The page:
Back to back can switch ac/acts more like normal switch blocking both directions. This is often referred to as an ideal diode because the v drop is way lower(modern fets rds on is way low)

U might get away with adapting a reverse polarity trick to create your or... Usually done with a single pfet on power input. (because if you connect + to minus terminal she slams shut) like common ground use supply one being on to power gates and keep supply two out of action. I still think nfets with a logical inverter and some chip makers switched cap 100 percent duty cycle isolated gate driver offers best option... More on that in a sec

The back to back fets are probably best on both supplies but might not be absolutely required. Adding benifit would take some more creativity but my thought is that if supply 1 shorts to ground u can remove it from the circuit, a variation would be use fets to control the green wire on both but you would need to tap the 5v standby(always on. Purple iirc) you would want histerisis on gate sig and a lot of other problems /complexities get in the mix here

There is some argument to be had for the inverter, pick it out right and with an rd divider u get more control over when one supply is cut and the other takes over. Aka pick one with a trigger voltage then divide the line u monitor till normal operation is just above threshold. V sag and supply two gets switched in... Again u want hysteresis(tiny cap /rc network) to avoid flipping with say a drive spinning up. Get really creative u can rig over voltage to switch this way too, like another line bypassing the inverter but in some way brought down below iso driver trigger v. Either way id think a schmit trigger could be useful it's purpose is denouncing mechanical switches but here it would serve to give u a more predetermined time u will be with supply two if one chokes. Aka stop rapid flipping back and forth.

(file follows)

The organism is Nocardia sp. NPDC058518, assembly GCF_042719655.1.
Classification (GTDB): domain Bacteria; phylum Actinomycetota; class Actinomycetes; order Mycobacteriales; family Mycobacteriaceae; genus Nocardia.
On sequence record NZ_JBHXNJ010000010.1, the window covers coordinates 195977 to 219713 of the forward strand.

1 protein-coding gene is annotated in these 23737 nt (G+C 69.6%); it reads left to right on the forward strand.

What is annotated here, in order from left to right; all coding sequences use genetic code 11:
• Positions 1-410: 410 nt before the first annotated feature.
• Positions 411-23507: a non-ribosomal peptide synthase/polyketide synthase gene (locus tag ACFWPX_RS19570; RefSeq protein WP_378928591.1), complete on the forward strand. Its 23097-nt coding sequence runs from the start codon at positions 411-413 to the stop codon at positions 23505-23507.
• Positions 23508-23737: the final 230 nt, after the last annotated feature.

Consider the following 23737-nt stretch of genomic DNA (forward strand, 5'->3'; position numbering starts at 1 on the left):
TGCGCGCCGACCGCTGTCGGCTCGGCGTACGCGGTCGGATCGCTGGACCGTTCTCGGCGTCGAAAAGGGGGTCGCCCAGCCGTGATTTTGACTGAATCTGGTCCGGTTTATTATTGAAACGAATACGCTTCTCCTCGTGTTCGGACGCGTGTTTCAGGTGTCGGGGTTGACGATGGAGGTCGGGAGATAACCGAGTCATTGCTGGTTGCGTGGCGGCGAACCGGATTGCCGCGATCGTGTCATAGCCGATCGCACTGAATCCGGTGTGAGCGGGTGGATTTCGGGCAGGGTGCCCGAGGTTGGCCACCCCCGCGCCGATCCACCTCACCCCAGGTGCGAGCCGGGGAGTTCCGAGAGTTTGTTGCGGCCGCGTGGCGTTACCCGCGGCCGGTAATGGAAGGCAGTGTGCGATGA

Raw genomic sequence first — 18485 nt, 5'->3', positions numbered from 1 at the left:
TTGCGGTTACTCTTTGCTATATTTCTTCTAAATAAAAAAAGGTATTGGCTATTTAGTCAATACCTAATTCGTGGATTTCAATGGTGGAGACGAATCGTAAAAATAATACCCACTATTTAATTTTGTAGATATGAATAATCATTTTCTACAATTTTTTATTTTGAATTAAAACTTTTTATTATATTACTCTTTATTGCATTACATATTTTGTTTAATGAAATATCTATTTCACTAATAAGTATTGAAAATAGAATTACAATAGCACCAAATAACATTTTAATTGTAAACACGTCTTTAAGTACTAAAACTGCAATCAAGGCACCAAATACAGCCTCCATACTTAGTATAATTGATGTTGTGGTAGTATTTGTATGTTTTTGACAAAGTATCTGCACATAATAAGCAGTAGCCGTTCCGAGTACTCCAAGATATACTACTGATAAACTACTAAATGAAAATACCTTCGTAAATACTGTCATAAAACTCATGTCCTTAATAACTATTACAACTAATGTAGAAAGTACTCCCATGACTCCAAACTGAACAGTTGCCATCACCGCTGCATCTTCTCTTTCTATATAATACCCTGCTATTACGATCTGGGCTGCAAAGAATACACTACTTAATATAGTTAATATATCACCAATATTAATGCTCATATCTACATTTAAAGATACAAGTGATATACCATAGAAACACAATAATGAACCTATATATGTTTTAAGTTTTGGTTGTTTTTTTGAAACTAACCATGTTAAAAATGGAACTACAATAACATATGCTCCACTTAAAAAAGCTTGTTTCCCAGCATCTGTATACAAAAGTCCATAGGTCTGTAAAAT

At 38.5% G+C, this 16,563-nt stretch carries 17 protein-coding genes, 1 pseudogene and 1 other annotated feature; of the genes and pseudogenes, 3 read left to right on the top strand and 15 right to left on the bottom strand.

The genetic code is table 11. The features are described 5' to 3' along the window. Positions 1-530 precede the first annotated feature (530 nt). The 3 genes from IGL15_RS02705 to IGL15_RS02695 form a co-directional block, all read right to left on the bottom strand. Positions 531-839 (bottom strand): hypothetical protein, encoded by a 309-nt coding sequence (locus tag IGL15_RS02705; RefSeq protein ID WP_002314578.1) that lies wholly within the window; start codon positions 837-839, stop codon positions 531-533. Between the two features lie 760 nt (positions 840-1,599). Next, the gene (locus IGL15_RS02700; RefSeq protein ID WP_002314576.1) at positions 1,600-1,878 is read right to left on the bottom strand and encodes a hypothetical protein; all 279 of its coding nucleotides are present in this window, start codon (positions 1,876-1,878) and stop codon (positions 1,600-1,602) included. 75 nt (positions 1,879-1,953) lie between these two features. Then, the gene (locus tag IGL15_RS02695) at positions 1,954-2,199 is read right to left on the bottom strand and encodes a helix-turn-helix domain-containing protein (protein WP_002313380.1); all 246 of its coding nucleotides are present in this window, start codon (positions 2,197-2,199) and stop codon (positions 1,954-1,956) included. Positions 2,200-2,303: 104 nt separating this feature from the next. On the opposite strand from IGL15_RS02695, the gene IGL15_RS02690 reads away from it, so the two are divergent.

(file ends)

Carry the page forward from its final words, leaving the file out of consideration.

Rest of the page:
Not an ee just like this stuff, use at your own risk. Do your own homework.

\$\endgroup\$
  • \$\begingroup\$ Please use "you" instead of the variable u. \$\endgroup\$ – Huisman Jul 13 at 19:57

Your Answer

By clicking “Post Your Answer”, you agree to our terms of service, privacy policy and cookie policy

Not the answer you're looking for? Browse other questions tagged or ask your own question.